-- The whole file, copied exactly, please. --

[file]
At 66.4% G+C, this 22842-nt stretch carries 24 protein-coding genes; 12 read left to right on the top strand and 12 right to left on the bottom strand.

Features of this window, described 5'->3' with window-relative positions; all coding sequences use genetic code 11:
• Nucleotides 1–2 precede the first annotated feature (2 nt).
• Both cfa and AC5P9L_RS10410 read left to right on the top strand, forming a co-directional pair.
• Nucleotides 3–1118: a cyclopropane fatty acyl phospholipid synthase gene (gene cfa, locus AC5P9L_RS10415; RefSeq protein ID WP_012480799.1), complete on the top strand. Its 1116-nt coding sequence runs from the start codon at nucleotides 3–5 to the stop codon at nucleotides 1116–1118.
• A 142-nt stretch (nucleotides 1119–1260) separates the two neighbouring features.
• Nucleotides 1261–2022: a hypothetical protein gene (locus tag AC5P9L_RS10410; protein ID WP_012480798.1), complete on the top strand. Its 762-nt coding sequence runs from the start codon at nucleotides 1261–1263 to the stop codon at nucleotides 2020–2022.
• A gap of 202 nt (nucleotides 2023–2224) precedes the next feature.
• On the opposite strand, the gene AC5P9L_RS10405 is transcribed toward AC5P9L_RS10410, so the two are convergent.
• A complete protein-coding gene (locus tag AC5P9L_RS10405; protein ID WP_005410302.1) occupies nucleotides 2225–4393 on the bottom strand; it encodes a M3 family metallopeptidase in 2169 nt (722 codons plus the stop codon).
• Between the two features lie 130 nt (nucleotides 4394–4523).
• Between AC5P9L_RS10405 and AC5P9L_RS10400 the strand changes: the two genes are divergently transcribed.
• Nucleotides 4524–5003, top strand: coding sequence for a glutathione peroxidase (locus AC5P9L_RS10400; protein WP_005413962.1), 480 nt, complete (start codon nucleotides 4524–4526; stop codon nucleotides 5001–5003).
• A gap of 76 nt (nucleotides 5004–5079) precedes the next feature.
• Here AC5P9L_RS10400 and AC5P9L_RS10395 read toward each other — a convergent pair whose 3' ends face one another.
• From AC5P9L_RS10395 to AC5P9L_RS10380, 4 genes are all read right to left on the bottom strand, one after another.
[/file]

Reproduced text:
At 66.4% G+C, this 22842-nt stretch carries 24 protein-coding genes; 12 read left to right on the top strand and 12 right to left on the bottom strand.

Features of this window, described 5'->3' with window-relative positions; all coding sequences use genetic code 11:
• Nucleotides 1–2 precede the first annotated feature (2 nt).
• Both cfa and AC5P9L_RS10410 read left to right on the top strand, forming a co-directional pair.
• Nucleotides 3–1118: a cyclopropane fatty acyl phospholipid synthase gene (gene cfa, locus AC5P9L_RS10415; RefSeq protein ID WP_012480799.1), complete on the top strand. Its 1116-nt coding sequence runs from the start codon at nucleotides 3–5 to the stop codon at nucleotides 1116–1118.
• A 142-nt stretch (nucleotides 1119–1260) separates the two neighbouring features.
• Nucleotides 1261–2022: a hypothetical protein gene (locus tag AC5P9L_RS10410; protein ID WP_012480798.1), complete on the top strand. Its 762-nt coding sequence runs from the start codon at nucleotides 1261–1263 to the stop codon at nucleotides 2020–2022.
• A gap of 202 nt (nucleotides 2023–2224) precedes the next feature.
• On the opposite strand, the gene AC5P9L_RS10405 is transcribed toward AC5P9L_RS10410, so the two are convergent.
• A complete protein-coding gene (locus tag AC5P9L_RS10405; protein ID WP_005410302.1) occupies nucleotides 2225–4393 on the bottom strand; it encodes a M3 family metallopeptidase in 2169 nt (722 codons plus the stop codon).
• Between the two features lie 130 nt (nucleotides 4394–4523).
• Between AC5P9L_RS10405 and AC5P9L_RS10400 the strand changes: the two genes are divergently transcribed.
• Nucleotides 4524–5003, top strand: coding sequence for a glutathione peroxidase (locus AC5P9L_RS10400; protein WP_005413962.1), 480 nt, complete (start codon nucleotides 4524–4526; stop codon nucleotides 5001–5003).
• A gap of 76 nt (nucleotides 5004–5079) precedes the next feature.
• Here AC5P9L_RS10400 and AC5P9L_RS10395 read toward each other — a convergent pair whose 3' ends face one another.
• From AC5P9L_RS10395 to AC5P9L_RS10380, 4 genes are all read right to left on the bottom strand, one after another.